# Lua Iterating tables

## Example

The Lua standard library provides a `pairs` function which iterates over the keys and values of a table. When iterating with `pairs` there is no specified order for traversal, even if the keys of the table are numeric.

``````for key, value in pairs(input_table) do
print(key, " -- ", value)
end
``````

For tables using numeric keys, Lua provides an `ipairs` function. The `ipairs` function will always iterate from `table`, `table`, etc. until the first `nil` value is found.

``````for index, value in ipairs(numeric_table) do
print(index, ". ", value)
end
``````

Be warned that iteration using `ipairs()` will not work as you might want on few occasions:

• `input_table` has "holes" in it. (See the section on "Avoiding gaps in tables used as arrays" for more information.) For example:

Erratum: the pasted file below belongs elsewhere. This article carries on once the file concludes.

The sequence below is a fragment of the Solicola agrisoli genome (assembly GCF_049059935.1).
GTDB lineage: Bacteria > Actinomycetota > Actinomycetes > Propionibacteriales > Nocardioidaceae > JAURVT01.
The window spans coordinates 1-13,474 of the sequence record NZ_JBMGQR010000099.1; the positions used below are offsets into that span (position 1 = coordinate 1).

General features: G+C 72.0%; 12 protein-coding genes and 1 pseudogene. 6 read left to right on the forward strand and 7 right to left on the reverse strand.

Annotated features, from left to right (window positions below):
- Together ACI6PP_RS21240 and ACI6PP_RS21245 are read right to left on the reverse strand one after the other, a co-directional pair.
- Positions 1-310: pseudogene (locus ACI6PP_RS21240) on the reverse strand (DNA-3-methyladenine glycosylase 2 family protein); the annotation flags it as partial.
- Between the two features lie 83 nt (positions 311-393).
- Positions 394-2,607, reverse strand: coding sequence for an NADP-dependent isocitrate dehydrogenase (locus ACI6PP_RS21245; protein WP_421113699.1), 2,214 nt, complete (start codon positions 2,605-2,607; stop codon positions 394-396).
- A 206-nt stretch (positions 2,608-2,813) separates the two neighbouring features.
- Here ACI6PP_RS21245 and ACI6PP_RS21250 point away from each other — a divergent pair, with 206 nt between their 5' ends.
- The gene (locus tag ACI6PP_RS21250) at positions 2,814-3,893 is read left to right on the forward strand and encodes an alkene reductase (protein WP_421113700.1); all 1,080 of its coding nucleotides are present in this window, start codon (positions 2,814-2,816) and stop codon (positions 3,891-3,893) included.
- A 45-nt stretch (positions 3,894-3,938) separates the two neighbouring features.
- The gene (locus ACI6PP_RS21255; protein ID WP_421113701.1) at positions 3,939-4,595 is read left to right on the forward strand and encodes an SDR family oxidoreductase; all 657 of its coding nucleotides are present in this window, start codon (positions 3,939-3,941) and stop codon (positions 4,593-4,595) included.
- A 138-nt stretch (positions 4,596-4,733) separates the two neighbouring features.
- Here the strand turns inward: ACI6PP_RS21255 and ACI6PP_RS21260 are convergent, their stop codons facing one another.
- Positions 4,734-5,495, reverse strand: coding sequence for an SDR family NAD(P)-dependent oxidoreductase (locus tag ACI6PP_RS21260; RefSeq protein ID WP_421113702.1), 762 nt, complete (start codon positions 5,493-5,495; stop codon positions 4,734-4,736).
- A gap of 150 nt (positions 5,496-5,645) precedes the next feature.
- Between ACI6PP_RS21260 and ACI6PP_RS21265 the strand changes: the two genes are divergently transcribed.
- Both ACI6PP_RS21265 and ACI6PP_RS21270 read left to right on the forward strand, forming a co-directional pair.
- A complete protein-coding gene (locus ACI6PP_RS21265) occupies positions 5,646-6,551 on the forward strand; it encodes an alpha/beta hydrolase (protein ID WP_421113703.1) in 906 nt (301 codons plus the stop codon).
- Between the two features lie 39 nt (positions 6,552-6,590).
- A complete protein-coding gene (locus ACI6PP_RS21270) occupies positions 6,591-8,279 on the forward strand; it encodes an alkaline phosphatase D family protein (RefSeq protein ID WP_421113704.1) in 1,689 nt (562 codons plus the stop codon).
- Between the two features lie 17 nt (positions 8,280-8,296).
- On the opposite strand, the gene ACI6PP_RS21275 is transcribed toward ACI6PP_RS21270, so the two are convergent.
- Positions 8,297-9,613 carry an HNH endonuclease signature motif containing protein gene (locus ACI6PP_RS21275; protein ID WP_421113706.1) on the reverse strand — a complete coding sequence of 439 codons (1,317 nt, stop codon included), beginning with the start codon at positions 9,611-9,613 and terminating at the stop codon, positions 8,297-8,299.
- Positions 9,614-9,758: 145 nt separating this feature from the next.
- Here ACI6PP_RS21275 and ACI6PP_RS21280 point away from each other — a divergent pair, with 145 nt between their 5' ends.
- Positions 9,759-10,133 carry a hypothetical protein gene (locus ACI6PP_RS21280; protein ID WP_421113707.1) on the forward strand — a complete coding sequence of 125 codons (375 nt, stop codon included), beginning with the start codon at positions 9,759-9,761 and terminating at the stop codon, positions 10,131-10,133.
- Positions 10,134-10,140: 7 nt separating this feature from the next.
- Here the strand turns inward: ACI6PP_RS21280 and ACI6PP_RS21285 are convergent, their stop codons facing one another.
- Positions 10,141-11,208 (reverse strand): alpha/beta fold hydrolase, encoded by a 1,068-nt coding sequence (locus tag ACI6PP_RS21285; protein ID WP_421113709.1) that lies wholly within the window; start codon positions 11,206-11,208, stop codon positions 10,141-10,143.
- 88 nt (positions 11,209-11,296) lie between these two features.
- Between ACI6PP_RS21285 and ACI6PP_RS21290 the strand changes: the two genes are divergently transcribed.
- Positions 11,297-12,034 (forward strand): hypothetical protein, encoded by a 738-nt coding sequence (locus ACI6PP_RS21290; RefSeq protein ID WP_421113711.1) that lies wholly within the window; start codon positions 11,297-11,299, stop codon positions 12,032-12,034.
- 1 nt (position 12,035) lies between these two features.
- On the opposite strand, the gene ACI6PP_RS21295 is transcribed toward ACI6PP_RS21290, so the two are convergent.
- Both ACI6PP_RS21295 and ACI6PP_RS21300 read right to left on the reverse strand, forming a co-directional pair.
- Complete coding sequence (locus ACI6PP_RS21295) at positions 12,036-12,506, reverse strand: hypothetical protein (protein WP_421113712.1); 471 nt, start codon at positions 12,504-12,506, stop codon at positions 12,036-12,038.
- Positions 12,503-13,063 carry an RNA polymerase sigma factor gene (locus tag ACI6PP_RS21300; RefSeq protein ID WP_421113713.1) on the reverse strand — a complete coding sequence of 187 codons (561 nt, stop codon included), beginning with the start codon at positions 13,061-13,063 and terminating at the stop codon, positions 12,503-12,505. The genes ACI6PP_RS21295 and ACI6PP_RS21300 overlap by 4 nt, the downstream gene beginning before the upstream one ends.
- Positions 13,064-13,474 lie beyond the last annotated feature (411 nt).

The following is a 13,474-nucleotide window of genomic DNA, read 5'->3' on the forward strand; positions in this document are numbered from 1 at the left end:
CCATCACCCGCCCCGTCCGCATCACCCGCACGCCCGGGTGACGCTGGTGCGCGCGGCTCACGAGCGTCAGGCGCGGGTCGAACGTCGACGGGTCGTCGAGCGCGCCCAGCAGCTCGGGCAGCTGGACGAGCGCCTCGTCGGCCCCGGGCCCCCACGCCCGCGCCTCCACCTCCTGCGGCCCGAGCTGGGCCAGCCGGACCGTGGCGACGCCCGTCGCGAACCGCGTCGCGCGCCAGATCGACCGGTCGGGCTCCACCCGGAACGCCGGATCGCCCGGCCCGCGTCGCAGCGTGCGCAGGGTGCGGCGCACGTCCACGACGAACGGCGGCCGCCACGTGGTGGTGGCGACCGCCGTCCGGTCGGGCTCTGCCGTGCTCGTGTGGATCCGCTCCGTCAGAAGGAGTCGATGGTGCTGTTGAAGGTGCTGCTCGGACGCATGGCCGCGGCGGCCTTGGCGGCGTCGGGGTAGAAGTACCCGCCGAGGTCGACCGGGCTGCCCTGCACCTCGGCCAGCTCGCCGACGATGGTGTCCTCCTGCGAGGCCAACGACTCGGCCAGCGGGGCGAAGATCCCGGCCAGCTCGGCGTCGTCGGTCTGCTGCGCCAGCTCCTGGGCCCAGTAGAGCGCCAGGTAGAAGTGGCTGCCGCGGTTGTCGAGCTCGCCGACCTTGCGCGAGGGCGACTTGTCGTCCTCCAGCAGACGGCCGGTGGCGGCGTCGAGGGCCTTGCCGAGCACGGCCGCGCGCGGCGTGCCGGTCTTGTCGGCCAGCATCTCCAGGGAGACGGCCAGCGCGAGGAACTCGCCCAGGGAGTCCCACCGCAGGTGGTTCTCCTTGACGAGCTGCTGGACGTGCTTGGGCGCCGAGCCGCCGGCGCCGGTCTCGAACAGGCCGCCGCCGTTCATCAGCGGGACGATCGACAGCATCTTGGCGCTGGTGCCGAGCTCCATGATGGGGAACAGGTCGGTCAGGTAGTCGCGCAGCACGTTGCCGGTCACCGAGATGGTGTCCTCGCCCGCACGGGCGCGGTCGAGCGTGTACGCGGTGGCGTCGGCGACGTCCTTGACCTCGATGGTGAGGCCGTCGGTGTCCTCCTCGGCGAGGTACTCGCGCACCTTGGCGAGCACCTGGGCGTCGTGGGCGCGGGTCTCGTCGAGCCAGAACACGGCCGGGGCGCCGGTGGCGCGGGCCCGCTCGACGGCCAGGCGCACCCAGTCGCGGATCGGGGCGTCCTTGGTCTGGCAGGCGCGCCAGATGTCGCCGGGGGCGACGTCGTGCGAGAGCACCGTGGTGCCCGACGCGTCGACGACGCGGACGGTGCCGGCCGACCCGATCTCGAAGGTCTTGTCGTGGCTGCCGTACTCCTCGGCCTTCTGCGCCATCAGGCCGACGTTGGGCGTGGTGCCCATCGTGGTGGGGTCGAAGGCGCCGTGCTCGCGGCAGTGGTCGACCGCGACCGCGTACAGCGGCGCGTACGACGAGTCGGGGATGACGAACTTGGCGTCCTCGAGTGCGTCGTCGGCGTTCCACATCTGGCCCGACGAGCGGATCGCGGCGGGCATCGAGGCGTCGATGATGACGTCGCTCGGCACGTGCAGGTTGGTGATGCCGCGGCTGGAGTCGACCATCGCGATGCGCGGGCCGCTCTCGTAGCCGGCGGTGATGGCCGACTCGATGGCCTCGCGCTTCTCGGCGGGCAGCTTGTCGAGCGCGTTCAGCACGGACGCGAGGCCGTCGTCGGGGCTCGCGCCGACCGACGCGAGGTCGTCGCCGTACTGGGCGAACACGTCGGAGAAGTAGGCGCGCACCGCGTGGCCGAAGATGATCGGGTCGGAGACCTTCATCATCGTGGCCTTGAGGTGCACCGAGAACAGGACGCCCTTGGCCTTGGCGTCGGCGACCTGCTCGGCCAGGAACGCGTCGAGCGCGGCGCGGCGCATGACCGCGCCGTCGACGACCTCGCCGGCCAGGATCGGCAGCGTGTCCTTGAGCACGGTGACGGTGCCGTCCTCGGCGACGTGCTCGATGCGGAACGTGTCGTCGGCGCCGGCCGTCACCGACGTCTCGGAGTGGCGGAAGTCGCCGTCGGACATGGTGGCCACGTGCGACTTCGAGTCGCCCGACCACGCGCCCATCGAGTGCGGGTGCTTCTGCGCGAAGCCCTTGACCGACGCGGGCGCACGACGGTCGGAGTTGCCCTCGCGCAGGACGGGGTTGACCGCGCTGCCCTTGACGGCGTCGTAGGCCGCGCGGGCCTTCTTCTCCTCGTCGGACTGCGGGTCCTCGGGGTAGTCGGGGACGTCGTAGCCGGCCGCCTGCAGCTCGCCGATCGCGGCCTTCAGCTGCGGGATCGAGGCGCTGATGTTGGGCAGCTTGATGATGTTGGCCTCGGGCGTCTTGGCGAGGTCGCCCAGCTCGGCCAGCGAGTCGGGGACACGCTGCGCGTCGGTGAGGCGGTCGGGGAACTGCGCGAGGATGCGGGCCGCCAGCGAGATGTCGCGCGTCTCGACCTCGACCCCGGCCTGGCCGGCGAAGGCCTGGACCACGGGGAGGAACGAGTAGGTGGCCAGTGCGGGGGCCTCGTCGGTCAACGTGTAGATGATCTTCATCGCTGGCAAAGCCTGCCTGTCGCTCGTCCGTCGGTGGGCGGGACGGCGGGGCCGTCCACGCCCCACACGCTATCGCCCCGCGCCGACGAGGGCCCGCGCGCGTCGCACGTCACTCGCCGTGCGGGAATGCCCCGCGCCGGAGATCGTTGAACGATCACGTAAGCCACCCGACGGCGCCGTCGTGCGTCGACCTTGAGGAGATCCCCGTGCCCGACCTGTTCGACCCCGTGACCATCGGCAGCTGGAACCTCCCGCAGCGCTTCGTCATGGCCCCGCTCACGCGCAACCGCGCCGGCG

``````table_with_holes = { = "value_1",  = "value_3"}
``````
• keys weren't all numeric. For example:

``````mixed_table = { = "value_1", ["not_numeric_index"] = "value_2"}
``````

Of course, the following also works for a table that is a proper sequence:

``````for i = 1, #numeric_table do
print(i, ". ", numeric_table[i])
end
``````

Iterating a numeric table in reverse order is easy:

``````for i = #numeric_table, 1, -1 do
print(i, ". ", numeric_table[i])
end
``````

A final way to iterate over tables is to use the `next` selector in a generic `for` loop. Like `pairs` there is no specified order for traversal. (The `pairs` method uses `next` internally. So using `next` is essentially a more manual version of `pairs`. See `pairs` in Lua's reference manual and `next` in Lua's reference manual for more details.)

``````for key, value in next, input_table do
print(key, value)
end
`````` PDF - Download Lua for free